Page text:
Two icons of the U.S. auto world, Andretti Global and General Motors Co.’s Cadillac, are teaming up to race in the world’s most prestigious, open-wheel, motor-racing series, Formula 1.
The bombshell news Thursday came as Formula 1 and Cadillac are making major pushes in new markets, and dovetails with retired race-car driver Michael Andretti’s ambitions to follow in the footsteps of his famous father, Mario Andretti, to conquer F1 with an American team.
The move also comes as GM is accelerating its commitment to global motorsport: Cadillac is pursuing victory at the 24 Hours of Le Mans this year with a new, prototype sports car, and the Chevrolet brand’s Corvette Z06 GT3 race car will be available for private teams to race across the globe in 2024.
But the time seems ripe for both GM and Andretti. F1 has surged in interest in the U.S. in recent years with three Grand Prix on the schedule for 2023: Austin, Miami and Las Vegas. Furthermore, the series has championed electrified racing with a promise for zero-emission racing by 2026 — an ambition that dovetails with GM’s Zero-Zero-Zero mantra (zero crashes, zero emissions and zero congestion), with Cadillac taking the lead as GM’s first global all-electric brand.
“General Motors is honored to team with Andretti Global on this historic moment in racing,” GM President Mark Reuss said in a statement. “Cadillac and F1 both have growing global appeal. Our brand has a motorsports pedigree that’s more than a century in the making, and we would be proud to have the opportunity to bring our distinct American innovation and design to F1.”
The partnership did not announce a date for its entry into the sport but said it has begin the formal application process with Formula 1’s FIA organizing body. If selected, Andretti Global said it is seeking to compete as soon as practical with at least one American driver.
“I feel very strongly that we are suited to be a new team for Formula One and can bring value to the series and our partners, and excitement for the fans,” said Michael Andretti, CEO of Indianapolis-based Andretti Global, in a statement. “I’m proud to have GM and Cadillac alongside us as we pursue this goal.”
Andretti Global participates in six series around the globe, including the FIA’s Formula E electric series, which is a distant cousin to Formula 1. Andretti is best known in the U.S. as one of powerhouse teams in IndyCar, fielding three cars in the 2022 season and winning twice with American drivers Colton Herta and Alexander Rossi. The Andretti team has won the Indy 500 five times.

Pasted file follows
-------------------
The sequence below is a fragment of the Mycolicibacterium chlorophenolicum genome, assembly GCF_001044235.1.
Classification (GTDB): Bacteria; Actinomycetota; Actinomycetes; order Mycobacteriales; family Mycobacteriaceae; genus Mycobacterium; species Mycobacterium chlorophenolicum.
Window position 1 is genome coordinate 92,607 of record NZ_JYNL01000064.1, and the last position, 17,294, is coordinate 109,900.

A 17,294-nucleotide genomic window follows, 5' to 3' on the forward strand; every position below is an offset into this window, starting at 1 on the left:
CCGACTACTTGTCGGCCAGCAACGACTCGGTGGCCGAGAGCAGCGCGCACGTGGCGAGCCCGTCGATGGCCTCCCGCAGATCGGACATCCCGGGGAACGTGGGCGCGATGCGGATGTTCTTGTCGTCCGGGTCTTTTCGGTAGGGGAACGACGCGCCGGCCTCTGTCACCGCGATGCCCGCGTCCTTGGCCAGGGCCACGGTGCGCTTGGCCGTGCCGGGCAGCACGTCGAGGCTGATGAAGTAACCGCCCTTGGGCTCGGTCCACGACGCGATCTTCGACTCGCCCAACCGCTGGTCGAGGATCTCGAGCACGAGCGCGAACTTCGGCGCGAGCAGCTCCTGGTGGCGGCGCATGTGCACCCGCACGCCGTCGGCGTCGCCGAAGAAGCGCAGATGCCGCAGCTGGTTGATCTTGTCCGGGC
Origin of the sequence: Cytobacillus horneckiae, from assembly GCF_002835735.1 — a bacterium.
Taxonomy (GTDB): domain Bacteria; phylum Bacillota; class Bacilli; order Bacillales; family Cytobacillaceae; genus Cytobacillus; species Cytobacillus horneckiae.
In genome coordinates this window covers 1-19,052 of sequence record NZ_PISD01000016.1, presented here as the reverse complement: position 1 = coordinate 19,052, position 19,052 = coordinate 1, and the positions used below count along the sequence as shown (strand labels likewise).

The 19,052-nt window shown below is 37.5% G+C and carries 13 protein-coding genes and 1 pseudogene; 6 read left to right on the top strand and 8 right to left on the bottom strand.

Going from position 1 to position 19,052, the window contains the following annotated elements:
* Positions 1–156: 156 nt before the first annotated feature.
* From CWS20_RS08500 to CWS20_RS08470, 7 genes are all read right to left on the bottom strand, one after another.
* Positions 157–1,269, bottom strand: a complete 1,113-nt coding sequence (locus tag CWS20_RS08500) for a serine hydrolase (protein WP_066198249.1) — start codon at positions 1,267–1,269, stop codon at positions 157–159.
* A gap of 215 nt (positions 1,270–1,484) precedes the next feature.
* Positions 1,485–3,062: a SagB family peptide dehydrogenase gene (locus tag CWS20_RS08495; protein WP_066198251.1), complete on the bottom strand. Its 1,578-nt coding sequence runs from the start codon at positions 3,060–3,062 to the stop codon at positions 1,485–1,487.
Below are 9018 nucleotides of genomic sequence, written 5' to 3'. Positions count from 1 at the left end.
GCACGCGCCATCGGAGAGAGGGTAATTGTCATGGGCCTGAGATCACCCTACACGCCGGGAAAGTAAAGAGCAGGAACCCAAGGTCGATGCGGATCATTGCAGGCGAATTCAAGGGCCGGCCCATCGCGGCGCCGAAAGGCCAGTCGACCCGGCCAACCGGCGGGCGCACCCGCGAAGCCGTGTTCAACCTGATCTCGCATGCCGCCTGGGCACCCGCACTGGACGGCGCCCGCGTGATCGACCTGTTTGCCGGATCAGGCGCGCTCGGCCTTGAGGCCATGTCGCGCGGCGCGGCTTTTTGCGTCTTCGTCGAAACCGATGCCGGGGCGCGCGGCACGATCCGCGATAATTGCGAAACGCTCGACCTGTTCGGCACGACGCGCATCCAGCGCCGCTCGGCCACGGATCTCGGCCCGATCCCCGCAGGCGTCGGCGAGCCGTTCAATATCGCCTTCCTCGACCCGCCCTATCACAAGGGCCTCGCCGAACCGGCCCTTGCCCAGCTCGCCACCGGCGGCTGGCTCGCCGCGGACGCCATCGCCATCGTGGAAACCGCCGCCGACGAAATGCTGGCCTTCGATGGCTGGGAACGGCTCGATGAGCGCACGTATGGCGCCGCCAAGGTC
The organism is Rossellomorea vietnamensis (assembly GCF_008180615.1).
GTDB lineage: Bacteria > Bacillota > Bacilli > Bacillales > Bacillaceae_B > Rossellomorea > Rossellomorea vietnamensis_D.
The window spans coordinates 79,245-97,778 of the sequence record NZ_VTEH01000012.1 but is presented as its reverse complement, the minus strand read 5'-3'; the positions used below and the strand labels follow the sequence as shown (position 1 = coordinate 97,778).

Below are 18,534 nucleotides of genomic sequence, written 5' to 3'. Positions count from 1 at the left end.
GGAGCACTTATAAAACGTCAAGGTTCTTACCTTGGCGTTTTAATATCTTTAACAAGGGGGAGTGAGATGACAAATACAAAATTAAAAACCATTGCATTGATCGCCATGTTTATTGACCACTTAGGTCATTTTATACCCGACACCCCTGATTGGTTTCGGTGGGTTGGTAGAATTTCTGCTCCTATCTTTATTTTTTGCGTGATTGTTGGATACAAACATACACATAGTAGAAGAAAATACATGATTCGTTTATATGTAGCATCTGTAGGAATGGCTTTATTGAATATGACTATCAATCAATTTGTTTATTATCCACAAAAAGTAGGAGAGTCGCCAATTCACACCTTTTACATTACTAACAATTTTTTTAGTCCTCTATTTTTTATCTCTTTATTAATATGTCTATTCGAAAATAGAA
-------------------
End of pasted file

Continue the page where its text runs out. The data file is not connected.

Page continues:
Andretti’s interest in Formula 1e has been a constant source of chatter in the IndyCar paddock in recent years with Herta’s name consistently in the conversation as a dynamic young American driver. Andretti and GM last paired in IndyCar’s 2012 series when the team was powered by Chevrolet engines. Andretti currently uses Honda engines in its IndyCars.
Still, Formula 1 is a major step as the world’s most expensive and technologically-advanced form of motorsport. American involvement in Formula 1 in recent decades has been sporadic with few U.S. brands making the commitment. Ford Motor Co. was last American F1 competitor with its then-Jaguar brand from 2000-04 (under the management of American Bobby Rahal for 2001), and Mario Andretti was the last American to win an F1 championship in 1978. No U.S. driver currently races in the series.
The Formula 1 partnership is separate from the Detroit Grand Prix, which is an IndyCar series race and currently title-sponsored by Chevrolet. Formula 1 last raced in the streets of Detroit in 1988.
Cadillac’s push into Formula 1 comes on top of its ambitious plans to win the 24 Hours of Le Mans this year — the first time the brand has competed in the world’s most prestigious endurance race since 2002. Caddy has been a contender in the American IMSA WeatherTech SportsCar Championship series since 2017 and its all-new, earth-shaking hybrid-V8 Cadillac V-LMDh will take the fight global this year in IMSA and FIA World Endurance Championship.
Henry Payne is auto critic for The Detroit News. Find him at [email protected] or Twitter @HenryEPayne.